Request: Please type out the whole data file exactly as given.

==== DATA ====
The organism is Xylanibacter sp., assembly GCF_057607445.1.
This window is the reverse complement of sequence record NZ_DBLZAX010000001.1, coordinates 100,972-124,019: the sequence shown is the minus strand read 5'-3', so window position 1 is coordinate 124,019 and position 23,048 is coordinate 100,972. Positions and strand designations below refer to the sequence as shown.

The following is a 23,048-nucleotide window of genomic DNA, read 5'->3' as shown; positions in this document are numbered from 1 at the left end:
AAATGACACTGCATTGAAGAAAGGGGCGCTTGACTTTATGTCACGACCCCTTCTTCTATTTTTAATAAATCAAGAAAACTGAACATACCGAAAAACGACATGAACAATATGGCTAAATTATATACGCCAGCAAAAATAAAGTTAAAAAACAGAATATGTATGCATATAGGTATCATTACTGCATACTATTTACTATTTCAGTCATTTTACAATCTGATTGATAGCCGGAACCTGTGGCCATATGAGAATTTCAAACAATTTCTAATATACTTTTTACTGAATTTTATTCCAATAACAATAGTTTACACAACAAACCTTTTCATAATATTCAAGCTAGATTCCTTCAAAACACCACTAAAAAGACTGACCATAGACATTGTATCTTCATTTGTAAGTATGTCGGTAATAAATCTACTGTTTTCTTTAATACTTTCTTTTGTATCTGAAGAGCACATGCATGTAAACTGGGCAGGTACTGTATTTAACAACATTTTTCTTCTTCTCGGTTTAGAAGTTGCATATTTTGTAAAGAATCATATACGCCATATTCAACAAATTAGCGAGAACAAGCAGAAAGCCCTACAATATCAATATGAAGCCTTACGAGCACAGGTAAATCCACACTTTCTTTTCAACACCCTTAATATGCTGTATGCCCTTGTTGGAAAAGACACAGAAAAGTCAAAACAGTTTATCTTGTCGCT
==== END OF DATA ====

The organism is Xylanibacter sp., assembly GCF_057607445.1.
This window is the reverse complement of sequence record NZ_DBLZAX010000001.1, coordinates 100,972-124,019: the sequence shown is the minus strand read 5'-3', so window position 1 is coordinate 124,019 and position 23,048 is coordinate 100,972. Positions and strand designations below refer to the sequence as shown.

The following is a 23,048-nucleotide window of genomic DNA, read 5'->3' as shown; positions in this document are numbered from 1 at the left end:
AAATGACACTGCATTGAAGAAAGGGGCGCTTGACTTTATGTCACGACCCCTTCTTCTATTTTTAATAAATCAAGAAAACTGAACATACCGAAAAACGACATGAACAATATGGCTAAATTATATACGCCAGCAAAAATAAAGTTAAAAAACAGAATATGTATGCATATAGGTATCATTACTGCATACTATTTACTATTTCAGTCATTTTACAATCTGATTGATAGCCGGAACCTGTGGCCATATGAGAATTTCAAACAATTTCTAATATACTTTTTACTGAATTTTATTCCAATAACAATAGTTTACACAACAAACCTTTTCATAATATTCAAGCTAGATTCCTTCAAAACACCACTAAAAAGACTGACCATAGACATTGTATCTTCATTTGTAAGTATGTCGGTAATAAATCTACTGTTTTCTTTAATACTTTCTTTTGTATCTGAAGAGCACATGCATGTAAACTGGGCAGGTACTGTATTTAACAACATTTTTCTTCTTCTCGGTTTAGAAGTTGCATATTTTGTAAAGAATCATATACGCCATATTCAACAAATTAGCGAGAACAAGCAGAAAGCCCTACAATATCAATATGAAGCCTTACGAGCACAGGTAAATCCACACTTTCTTTTCAACACCCTTAATATGCTGTATGCCCTTGTTGGAAAAGACACAGAAAAGTCAAAACAGTTTATCTTGTCGCT